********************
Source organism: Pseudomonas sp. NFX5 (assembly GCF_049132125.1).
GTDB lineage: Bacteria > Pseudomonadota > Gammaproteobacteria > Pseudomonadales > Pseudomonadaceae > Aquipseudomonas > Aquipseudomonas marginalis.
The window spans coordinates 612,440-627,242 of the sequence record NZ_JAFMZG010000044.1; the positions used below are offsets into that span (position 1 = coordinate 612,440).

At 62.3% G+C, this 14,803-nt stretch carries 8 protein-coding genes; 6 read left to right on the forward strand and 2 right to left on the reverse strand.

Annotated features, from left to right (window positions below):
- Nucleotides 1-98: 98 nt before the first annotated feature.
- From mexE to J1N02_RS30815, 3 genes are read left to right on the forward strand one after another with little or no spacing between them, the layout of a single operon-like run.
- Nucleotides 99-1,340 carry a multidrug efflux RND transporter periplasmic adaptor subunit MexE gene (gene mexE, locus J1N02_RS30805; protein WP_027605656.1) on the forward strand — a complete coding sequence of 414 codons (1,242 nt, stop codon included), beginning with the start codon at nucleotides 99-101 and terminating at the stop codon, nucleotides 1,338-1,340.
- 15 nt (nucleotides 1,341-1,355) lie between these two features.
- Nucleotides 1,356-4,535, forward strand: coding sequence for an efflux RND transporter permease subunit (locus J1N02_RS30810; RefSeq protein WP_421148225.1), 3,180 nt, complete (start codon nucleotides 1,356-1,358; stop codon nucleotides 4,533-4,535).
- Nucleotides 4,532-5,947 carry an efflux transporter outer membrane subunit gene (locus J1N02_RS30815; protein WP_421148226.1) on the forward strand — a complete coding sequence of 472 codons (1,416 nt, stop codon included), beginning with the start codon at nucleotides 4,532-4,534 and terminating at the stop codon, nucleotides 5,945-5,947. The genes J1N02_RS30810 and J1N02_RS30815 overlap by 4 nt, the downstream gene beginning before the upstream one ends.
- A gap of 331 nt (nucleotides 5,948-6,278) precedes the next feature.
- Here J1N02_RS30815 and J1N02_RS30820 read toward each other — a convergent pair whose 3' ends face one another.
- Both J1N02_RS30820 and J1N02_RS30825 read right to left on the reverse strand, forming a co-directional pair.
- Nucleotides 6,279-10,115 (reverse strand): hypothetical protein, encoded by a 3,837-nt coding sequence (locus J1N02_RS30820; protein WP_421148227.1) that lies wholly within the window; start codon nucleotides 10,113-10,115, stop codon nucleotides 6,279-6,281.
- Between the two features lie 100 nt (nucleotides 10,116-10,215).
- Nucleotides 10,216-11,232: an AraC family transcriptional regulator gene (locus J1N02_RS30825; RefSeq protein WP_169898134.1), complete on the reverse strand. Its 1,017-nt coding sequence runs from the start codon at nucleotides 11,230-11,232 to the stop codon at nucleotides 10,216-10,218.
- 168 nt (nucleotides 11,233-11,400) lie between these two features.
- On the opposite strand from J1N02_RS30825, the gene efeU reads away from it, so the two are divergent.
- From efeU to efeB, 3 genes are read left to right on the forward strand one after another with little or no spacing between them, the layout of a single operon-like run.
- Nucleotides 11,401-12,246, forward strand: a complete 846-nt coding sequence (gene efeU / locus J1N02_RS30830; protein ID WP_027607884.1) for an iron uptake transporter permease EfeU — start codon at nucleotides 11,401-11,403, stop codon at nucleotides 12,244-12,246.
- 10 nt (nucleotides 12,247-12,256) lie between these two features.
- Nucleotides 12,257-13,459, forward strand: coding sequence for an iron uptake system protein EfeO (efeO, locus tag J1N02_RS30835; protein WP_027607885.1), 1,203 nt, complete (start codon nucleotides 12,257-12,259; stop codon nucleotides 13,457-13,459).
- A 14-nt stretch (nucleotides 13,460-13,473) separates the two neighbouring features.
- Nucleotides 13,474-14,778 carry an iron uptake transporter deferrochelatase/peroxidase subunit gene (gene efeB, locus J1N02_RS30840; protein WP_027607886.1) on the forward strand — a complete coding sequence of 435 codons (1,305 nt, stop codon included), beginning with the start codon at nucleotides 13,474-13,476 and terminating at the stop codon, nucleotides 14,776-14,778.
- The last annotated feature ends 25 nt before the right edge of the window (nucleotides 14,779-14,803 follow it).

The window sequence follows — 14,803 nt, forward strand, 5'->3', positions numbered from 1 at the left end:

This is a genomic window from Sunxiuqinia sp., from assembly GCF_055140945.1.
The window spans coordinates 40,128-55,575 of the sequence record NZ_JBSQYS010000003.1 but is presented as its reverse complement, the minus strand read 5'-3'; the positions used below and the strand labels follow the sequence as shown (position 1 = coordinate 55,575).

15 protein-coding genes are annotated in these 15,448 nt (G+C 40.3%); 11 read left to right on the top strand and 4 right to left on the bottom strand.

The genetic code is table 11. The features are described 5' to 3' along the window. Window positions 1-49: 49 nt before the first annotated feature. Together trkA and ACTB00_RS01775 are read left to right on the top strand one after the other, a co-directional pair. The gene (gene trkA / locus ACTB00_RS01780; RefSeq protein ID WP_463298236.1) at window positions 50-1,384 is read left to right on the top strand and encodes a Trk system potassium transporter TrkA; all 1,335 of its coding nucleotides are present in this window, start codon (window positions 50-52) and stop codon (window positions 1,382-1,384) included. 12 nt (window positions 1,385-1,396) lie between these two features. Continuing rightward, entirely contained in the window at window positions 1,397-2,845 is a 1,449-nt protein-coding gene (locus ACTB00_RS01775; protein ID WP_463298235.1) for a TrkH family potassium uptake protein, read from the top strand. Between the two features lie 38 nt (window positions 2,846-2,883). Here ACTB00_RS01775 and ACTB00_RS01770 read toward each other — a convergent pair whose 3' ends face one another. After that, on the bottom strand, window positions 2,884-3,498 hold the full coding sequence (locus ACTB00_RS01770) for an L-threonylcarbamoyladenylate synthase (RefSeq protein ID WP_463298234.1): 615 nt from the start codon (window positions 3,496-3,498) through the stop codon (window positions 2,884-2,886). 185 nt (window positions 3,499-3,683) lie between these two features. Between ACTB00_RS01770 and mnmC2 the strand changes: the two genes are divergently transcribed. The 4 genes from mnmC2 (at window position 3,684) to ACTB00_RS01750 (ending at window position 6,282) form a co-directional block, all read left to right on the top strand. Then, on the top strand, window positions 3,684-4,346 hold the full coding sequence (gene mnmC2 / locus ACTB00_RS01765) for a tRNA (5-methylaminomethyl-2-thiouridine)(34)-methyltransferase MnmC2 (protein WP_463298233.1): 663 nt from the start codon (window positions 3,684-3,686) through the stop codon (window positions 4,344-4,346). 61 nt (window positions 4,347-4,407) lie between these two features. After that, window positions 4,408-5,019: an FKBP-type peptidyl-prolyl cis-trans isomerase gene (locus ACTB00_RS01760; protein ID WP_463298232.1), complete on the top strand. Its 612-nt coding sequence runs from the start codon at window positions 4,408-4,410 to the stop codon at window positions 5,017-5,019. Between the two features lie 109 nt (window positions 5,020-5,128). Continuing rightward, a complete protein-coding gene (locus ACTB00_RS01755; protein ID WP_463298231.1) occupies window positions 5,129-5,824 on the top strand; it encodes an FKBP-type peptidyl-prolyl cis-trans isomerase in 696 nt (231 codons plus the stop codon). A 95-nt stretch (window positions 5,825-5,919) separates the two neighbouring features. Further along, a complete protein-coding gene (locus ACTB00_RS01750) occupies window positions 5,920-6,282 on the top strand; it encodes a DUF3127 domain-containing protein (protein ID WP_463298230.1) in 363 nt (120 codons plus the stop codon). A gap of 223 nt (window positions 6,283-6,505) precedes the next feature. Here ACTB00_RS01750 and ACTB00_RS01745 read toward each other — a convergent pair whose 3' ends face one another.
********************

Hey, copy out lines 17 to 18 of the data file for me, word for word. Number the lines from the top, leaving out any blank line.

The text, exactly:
- Nucleotides 10,216-11,232: an AraC family transcriptional regulator gene (locus J1N02_RS30825; RefSeq protein WP_169898134.1), complete on the reverse strand. Its 1,017-nt coding sequence runs from the start codon at nucleotides 11,230-11,232 to the stop codon at nucleotides 10,216-10,218.
- 168 nt (nucleotides 11,233-11,400) lie between these two features.